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Guillaume Louvel

Phd Student

Ecole Normale Supérieure
46 rue d’Ulm
75005 Paris, France
Tél : +33 (0)1 44 32 23 73

Subject :

Genomic markers of species diversification in vertebrates

Interests :

Several scales of evolutionary processes interest me ; at the genomic scale,
selection, on organisms or on "selfish" elements, and drift are processes that
are at the basis of the emergence of organismal diversity. These genomic
evolution is as well the result of individual- and population- (community, etc)
level processes, and trying understand this interplay is a very fascinating task
I would really like to work on. Currently, my PhD project addresses a part of
this picture, in vertebrates, focusing on the impact of gene duplication on
species diversification.

PhD project :

There are currently several hypotheses on the mechanisms of species divergence,
from genomic incompatibilities to divergent selection pressures. Given the
current availability of annotated full genomes for many non-model organisms
sampling various branches of the vertebrate phylogenetic tree, it becomes
possible to combine this genomic data with the patterns of speciation brought
by the analysis of complete phylogenies. Our work tries to implement this
general overview of how genomic features are implied in species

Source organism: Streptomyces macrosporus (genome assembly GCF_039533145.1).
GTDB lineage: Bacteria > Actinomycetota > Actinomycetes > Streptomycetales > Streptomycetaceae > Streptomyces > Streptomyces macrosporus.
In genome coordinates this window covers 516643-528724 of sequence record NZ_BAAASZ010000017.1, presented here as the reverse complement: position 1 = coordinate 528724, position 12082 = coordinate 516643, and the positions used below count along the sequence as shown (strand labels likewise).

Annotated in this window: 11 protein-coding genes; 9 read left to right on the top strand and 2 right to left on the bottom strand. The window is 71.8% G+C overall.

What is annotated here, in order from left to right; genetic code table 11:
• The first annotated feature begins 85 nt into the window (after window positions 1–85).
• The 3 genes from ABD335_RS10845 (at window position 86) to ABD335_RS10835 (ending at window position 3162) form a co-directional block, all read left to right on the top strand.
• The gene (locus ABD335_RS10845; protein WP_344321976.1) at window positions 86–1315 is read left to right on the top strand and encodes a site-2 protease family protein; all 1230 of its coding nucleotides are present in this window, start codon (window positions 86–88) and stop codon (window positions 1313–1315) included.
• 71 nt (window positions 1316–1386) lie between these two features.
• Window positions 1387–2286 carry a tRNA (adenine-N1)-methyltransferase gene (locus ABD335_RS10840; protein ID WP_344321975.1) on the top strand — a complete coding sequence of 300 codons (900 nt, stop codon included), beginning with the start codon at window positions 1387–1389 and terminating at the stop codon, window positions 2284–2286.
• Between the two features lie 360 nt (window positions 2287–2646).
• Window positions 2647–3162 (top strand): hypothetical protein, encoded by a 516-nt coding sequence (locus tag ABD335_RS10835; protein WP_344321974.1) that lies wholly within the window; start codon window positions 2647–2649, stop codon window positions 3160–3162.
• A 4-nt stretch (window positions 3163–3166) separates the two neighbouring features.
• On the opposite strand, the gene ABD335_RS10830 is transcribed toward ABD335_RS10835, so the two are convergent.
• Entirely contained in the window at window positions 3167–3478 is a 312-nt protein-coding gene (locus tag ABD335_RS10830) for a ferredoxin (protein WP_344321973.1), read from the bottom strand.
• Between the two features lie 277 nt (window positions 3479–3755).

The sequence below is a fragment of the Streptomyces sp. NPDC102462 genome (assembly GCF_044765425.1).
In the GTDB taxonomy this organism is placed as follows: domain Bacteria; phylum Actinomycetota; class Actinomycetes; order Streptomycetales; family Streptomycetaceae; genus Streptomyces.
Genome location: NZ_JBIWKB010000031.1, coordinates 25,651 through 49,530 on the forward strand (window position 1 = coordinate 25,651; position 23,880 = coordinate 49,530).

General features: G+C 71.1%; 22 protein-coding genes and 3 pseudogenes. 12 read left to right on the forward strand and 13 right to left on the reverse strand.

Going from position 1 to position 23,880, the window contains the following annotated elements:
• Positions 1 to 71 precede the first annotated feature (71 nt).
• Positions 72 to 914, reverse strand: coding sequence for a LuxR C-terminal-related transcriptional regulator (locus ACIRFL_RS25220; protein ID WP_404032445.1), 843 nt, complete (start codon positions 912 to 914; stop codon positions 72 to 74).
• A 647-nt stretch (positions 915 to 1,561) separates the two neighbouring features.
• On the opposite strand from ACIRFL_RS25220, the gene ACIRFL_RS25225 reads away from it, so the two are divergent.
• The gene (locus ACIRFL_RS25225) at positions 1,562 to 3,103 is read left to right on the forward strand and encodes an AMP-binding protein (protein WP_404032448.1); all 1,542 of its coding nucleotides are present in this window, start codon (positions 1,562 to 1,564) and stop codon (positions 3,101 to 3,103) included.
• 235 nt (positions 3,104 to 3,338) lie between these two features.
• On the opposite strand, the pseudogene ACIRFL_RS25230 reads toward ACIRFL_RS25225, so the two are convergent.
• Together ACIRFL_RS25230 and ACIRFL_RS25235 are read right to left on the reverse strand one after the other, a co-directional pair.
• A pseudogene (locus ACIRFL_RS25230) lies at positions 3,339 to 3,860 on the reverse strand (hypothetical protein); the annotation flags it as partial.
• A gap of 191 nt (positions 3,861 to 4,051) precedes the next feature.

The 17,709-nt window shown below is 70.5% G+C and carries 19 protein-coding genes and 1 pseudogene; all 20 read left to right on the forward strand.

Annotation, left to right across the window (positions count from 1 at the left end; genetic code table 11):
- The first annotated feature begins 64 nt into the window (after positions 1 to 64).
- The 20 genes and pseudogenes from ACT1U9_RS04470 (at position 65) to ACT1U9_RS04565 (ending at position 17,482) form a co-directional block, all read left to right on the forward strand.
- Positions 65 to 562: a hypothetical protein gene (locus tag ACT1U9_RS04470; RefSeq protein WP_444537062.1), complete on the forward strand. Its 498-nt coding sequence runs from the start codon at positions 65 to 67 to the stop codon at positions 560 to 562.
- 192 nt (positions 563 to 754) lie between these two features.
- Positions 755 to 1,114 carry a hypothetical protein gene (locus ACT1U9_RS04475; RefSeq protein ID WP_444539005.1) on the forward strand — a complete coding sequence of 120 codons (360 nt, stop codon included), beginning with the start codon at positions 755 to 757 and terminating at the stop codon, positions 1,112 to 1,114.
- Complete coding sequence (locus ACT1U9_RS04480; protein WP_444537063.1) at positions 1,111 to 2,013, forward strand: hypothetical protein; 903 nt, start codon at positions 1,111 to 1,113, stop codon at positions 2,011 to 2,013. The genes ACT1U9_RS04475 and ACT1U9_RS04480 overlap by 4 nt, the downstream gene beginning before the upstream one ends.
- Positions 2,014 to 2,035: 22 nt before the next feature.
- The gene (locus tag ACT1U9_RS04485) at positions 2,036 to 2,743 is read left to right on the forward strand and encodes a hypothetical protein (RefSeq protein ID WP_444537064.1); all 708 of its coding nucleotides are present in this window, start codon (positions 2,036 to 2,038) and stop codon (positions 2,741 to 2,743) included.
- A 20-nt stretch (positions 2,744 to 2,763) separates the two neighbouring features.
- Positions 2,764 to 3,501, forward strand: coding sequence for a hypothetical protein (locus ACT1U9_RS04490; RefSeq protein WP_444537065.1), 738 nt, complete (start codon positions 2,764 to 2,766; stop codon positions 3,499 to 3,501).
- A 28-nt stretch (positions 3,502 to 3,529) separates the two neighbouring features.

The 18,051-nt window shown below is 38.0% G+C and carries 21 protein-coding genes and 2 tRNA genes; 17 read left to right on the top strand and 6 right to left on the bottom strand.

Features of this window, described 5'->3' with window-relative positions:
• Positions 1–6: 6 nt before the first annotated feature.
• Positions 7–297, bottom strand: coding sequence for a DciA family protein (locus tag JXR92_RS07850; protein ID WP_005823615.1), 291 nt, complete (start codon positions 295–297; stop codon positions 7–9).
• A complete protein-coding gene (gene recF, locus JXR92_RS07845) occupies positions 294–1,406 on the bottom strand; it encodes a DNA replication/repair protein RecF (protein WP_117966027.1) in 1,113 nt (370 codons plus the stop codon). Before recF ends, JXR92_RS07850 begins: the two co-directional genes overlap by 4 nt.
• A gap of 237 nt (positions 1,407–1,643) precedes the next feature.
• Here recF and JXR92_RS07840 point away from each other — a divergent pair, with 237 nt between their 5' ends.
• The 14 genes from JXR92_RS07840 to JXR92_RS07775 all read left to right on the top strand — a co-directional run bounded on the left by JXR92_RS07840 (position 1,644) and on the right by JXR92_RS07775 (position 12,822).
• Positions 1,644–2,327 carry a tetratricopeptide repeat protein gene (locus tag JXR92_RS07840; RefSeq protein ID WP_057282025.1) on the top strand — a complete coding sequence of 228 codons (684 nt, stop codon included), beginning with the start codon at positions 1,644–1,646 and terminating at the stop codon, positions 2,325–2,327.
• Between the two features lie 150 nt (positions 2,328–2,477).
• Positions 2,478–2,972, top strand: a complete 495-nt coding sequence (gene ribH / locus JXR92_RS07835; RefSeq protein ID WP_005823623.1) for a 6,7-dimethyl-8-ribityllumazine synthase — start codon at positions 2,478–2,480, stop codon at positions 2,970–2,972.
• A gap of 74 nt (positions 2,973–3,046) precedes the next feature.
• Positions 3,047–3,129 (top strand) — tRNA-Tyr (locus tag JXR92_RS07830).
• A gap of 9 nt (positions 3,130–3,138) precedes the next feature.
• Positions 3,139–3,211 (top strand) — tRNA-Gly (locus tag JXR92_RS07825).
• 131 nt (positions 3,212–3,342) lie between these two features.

diversification. We first focus on gene duplications, mapping them on the
species phylogenetic trees by different functional categories. We also tried to
date each duplication more precisely using dS (synonymous substitution rate)
calculations, in order to obtain a finer estimation of the rate of gene
duplication through time and lineages. As the estimated rates seem to show,
this first method is sensitive to multiple factors (fast evolving branches,
quality of gene alignments, etc) making it quite imprecise. We are currently
working on improving these dating method, and aim towards more sophisticated
models of gene evolution that could estimate duplication ages (either adapting
existing models or developping one). Our broader aim is to compare the
duplication rates with diversification rates of taxons, and to question,
quantify the role of gene duplication in evolution.